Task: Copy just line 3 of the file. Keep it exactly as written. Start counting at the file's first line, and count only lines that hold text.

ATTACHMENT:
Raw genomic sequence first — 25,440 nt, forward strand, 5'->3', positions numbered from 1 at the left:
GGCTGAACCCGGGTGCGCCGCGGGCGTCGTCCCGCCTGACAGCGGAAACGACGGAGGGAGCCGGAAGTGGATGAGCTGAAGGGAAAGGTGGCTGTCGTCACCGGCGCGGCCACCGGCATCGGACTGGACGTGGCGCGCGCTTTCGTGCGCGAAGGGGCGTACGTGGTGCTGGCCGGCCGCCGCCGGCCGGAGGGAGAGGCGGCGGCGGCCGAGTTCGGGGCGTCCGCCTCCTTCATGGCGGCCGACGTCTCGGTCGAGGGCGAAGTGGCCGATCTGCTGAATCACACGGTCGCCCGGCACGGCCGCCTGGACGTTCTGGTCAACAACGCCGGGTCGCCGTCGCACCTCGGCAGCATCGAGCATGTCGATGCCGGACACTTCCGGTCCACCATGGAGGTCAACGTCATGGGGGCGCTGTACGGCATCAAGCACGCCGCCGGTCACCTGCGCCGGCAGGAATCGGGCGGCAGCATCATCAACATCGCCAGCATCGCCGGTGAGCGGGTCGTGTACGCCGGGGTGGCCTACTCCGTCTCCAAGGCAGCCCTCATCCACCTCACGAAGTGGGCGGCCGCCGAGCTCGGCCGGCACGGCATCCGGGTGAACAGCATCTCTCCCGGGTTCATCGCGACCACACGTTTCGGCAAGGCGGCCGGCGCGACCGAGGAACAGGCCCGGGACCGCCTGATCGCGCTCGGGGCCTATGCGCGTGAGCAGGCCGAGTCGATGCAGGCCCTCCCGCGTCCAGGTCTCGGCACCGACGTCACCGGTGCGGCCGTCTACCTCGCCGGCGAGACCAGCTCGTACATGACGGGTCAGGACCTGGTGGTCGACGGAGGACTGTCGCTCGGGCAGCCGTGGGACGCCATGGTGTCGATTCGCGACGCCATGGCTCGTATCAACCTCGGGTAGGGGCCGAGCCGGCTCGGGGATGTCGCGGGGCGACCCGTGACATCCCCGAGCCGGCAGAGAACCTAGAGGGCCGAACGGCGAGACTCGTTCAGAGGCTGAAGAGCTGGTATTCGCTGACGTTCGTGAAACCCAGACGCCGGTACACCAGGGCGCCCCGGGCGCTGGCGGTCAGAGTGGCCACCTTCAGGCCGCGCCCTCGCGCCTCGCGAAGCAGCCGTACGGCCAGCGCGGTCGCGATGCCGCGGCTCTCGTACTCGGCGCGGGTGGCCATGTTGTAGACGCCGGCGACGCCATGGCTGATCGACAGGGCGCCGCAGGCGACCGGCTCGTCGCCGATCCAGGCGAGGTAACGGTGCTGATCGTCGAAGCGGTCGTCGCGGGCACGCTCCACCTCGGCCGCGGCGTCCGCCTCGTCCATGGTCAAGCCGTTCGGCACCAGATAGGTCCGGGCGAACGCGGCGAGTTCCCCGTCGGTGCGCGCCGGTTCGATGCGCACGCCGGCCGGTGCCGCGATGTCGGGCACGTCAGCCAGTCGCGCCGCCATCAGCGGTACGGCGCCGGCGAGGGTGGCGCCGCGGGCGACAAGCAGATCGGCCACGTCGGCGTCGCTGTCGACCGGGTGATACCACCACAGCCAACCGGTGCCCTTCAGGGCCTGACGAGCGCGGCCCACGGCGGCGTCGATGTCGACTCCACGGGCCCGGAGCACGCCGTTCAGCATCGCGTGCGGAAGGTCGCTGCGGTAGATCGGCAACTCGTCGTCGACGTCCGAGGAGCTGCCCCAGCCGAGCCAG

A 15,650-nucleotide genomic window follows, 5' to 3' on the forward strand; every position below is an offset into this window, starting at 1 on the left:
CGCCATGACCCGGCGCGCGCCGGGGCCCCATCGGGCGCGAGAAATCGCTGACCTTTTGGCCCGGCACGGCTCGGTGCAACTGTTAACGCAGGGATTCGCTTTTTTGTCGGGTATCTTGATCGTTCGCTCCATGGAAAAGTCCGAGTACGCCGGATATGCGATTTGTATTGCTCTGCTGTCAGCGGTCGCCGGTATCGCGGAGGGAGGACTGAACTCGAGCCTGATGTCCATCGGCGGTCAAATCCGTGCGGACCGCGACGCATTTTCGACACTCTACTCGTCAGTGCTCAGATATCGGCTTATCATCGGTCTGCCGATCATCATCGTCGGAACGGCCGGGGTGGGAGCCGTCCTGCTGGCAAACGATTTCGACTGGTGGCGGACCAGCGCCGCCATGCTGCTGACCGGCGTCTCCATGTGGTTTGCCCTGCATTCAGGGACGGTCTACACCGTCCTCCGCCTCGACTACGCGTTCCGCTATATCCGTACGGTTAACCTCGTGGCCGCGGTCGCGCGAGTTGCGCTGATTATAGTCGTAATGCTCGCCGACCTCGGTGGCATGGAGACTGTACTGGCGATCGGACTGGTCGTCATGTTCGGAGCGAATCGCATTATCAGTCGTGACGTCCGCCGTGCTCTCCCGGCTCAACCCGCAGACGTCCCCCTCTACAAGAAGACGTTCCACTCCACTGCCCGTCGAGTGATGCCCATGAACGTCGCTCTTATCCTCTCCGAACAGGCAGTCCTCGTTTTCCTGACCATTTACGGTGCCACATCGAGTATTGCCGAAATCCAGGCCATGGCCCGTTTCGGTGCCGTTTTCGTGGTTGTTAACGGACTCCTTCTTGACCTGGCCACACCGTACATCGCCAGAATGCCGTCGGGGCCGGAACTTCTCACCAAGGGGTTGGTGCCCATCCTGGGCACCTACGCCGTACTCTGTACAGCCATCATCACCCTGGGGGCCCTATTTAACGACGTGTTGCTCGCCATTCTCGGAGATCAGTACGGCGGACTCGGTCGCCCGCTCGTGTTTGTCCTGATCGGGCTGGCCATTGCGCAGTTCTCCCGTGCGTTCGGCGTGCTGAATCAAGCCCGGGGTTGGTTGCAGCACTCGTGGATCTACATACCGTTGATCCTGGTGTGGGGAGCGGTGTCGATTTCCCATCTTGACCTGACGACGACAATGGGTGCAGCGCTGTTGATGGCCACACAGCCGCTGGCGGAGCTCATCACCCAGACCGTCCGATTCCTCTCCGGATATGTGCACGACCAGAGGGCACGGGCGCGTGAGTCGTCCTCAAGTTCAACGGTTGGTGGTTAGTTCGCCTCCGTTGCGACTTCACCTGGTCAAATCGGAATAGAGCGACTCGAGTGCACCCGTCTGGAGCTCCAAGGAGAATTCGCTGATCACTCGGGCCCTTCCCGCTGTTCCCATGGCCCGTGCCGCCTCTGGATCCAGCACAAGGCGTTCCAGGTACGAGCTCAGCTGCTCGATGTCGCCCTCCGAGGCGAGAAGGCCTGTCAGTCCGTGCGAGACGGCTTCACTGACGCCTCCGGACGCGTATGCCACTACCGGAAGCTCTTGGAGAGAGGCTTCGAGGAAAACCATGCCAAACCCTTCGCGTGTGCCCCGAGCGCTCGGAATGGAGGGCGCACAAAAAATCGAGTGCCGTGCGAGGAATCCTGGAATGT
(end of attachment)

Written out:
A 15,650-nucleotide genomic window follows, 5' to 3' on the forward strand; every position below is an offset into this window, starting at 1 on the left: